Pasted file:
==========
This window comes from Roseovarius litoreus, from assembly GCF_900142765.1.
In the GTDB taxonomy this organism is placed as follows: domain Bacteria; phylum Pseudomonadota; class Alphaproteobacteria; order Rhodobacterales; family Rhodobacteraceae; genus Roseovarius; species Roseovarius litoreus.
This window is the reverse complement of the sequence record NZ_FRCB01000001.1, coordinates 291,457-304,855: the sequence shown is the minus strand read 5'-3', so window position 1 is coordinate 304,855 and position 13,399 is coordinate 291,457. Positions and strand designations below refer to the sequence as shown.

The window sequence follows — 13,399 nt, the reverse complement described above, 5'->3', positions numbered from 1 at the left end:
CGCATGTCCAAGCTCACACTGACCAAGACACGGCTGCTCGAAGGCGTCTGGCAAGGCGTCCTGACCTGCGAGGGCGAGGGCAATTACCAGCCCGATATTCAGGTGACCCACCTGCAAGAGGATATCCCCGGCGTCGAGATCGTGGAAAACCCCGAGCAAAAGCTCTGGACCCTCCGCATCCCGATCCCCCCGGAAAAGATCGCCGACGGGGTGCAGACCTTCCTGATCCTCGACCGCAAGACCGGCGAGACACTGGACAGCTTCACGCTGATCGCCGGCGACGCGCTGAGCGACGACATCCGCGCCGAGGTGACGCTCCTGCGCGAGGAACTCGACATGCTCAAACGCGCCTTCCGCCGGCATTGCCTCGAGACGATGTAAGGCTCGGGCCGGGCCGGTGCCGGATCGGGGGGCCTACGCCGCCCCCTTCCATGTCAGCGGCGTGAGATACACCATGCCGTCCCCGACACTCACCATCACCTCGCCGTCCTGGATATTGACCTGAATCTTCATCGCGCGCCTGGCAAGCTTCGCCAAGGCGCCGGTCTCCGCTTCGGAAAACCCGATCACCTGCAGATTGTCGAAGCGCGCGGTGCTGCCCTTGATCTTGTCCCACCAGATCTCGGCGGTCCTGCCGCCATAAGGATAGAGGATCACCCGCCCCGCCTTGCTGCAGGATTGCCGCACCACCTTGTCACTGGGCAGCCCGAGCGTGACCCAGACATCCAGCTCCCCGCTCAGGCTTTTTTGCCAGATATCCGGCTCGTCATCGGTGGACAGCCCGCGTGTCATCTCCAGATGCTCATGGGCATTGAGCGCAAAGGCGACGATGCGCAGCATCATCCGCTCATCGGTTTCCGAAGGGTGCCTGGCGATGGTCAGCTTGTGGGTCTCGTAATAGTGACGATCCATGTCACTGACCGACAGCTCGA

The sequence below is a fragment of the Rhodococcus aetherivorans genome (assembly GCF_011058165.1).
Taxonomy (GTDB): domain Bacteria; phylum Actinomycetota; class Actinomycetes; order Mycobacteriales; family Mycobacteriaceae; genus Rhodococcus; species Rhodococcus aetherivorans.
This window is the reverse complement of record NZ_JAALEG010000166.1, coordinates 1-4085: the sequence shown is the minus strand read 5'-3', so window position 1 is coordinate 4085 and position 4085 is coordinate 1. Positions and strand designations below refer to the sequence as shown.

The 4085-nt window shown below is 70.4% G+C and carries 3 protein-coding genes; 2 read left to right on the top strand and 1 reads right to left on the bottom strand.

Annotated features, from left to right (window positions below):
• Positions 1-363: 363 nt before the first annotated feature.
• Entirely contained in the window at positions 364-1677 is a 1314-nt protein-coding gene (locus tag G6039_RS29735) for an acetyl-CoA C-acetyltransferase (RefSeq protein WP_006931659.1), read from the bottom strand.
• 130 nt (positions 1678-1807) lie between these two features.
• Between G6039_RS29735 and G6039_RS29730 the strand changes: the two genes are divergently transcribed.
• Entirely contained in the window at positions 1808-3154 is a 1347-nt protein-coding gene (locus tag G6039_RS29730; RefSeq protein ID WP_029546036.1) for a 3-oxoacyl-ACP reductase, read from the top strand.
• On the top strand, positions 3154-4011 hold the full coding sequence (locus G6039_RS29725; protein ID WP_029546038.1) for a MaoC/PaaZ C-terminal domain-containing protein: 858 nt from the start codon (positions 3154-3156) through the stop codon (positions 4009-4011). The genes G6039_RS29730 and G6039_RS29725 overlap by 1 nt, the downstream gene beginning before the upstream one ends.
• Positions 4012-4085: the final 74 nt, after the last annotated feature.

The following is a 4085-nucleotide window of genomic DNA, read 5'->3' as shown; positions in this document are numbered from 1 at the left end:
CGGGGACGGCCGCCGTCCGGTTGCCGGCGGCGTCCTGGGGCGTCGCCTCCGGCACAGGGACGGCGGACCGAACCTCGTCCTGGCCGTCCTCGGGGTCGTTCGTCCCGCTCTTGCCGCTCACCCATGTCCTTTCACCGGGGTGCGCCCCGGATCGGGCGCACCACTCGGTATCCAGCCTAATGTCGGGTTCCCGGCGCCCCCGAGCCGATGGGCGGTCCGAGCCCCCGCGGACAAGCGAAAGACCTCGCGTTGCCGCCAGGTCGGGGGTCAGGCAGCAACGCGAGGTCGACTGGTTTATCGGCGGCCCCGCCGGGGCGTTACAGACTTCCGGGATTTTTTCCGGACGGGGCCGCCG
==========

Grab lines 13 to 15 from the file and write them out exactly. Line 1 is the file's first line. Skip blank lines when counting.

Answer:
• 130 nt (positions 1678-1807) lie between these two features.
• Between G6039_RS29735 and G6039_RS29730 the strand changes: the two genes are divergently transcribed.
• Entirely contained in the window at positions 1808-3154 is a 1347-nt protein-coding gene (locus tag G6039_RS29730; RefSeq protein ID WP_029546036.1) for a 3-oxoacyl-ACP reductase, read from the top strand.